I had a hitch. Call it a technical problem or any fancy word people use when things are not working. The keyboard of the laptop I’ve been using to type my posts is kaput. The QWERTY thing decided to show me the middle finger. Then the GHJKL followed. All vowels pissed on me.
Backspace didn’t want to be left behind. So did the quotation marks. The only buttons that were responding to my call were Mr. Space Bar and Ms. Delete. Both left my document with an expanse of white space. So I said fcuk it, joke’s on you keyboard. Joke’s on you. I’ll use my phone.
I walked out of Freedom Square at Makerere University with a Bachelor of Biomedical Laboratory Technology in January 2013. I had dreams.
I was going to work in the lab until the age of 28. I’d be a badass molecular biologist. My life would revolve around DNA; extracting them, running PCRs to proliferate more of them and doing Agarose Gel Electrophoresis to see those DNA bands. I’d do ELISAs and whatever new technology was available. And I’d be involved in ground-breaking life sciences research.
I’d have a Masters degree and would be on course to grabbing a PhD title by its shoulders. The world would know my name and I would shine.
I’d start my own business and have lots of money. I’d drive my own car, own a house and fly around the world going on vacations and making business deals. I’d be married, putting food on the table for my family. I’d be a great family guy.
Rejection emails for Masters Scholarships hit me like bullets. They kept flowing nonstop like John Rambo firing his gun away. The UK, Germany, China, Australia, Italy, US, South Africa, Uganda, Algeria. I don’t even remember the other places I applied to.
Some scholarship committees didn’t bother to respond to me, like I didn’t deserve to know my fate. Their silence would give me a clue on what decision they had made. I applied for over 15 scholarships between 2012 and 2014. None those applications for pursuing my Masters degree yielded a positive email. It was rejection after rejection. And dejection after dejection for me.
Mum decided she’d find a way. She saved up (God bless my mum), paid a deposit for a Cancer Pharmacology course I’d been admitted to in the UK. Finally something was working in my favor, I thought. Then I picked up a heavy envelop with my passport. Visa denied!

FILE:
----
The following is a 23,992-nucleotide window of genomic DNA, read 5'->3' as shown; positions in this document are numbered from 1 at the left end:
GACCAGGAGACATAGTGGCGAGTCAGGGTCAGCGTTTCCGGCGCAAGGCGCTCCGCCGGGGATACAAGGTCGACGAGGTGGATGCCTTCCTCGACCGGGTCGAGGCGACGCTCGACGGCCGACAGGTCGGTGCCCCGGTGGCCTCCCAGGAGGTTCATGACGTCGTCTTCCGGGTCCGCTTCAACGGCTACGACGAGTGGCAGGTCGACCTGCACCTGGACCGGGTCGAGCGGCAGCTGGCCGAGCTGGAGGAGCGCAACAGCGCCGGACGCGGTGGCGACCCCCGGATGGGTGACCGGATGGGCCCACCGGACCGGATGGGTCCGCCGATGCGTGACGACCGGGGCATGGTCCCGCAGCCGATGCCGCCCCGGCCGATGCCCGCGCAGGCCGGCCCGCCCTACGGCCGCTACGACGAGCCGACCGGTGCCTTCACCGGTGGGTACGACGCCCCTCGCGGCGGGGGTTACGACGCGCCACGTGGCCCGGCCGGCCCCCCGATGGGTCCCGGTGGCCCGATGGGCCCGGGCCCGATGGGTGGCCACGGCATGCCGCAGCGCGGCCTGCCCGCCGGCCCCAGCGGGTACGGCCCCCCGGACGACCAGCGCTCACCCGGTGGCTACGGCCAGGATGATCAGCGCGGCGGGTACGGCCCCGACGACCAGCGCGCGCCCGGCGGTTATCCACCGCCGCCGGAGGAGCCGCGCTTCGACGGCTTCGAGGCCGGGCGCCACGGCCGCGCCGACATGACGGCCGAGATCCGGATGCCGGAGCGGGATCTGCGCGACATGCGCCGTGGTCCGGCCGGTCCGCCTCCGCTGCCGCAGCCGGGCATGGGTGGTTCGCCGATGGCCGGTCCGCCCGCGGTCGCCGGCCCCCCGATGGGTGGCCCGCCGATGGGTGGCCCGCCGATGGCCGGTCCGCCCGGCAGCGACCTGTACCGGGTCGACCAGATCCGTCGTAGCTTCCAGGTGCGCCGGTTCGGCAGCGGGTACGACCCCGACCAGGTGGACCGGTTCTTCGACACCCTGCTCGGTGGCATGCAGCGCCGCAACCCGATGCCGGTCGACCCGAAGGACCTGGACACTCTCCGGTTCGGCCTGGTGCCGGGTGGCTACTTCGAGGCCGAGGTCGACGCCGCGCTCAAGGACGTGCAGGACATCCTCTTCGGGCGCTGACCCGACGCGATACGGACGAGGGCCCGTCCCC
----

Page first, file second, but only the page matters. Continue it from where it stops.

My shoulders dropped. I sighed. I got snotty.
That shredded me.
I’ve applied for one other Masters scholarship since 2014. That was in 2017. My application was still rejected. Hehehe.
Exit scholarship applications. Enter jobs.
I remember that day. The sun set my head ablaze. My stomach was churning from hunger. The air smelled of soil. I walked from the printing place at Mitchell Hall Makerere University with what I thought was a great job application in my hand.
I delivered that letter at the reception of this facility that does molecular biology stuff. I received a call about 20 minutes later.
“The boss says you should come back for your application,” the lady on the other end of the phone says.
“Why? Is there a problem with it?” I ask in a tone of unemployment.
“He says you didn’t address him the right way in your letter.”
I applied to some of the big name life science projects and organizations in Uganda. I had a burning desire to keep doing molecular biology work. But the world had other plans. I didn’t get any of those lab jobs I applied for.
The only time I worked in the lab after graduating was in a government agricultural research lab. I was doing molecular biology work. But I left.
I branched out.
I started writing. I attended leadership courses. I volunteered, I served, I prayed.
I worked in communications for a youth focused organisation, did a happy stint with the city authority of Kampala working with farmers and then for about three and a half years, worked for one of the “big four” firms. At all these jobs, I was never judged by my academic qualification. Rather by what I could deliver.
And here I am, getting to 30 in three weeks without the Masters degree I thought I’d have by this time. My bank account is what it is. Blunt! I don’t a wife and kids. I don’t have a car or a business that I’m running.
What I have is experience, the kind of experience that has given me an opportunity to join a large bioscience and technology company through a work fellowship in a country whose language I couldn’t even speak or understand four months ago.
I’m making progress. Thirty will look good on me.
PS: Blame my phone for any typos.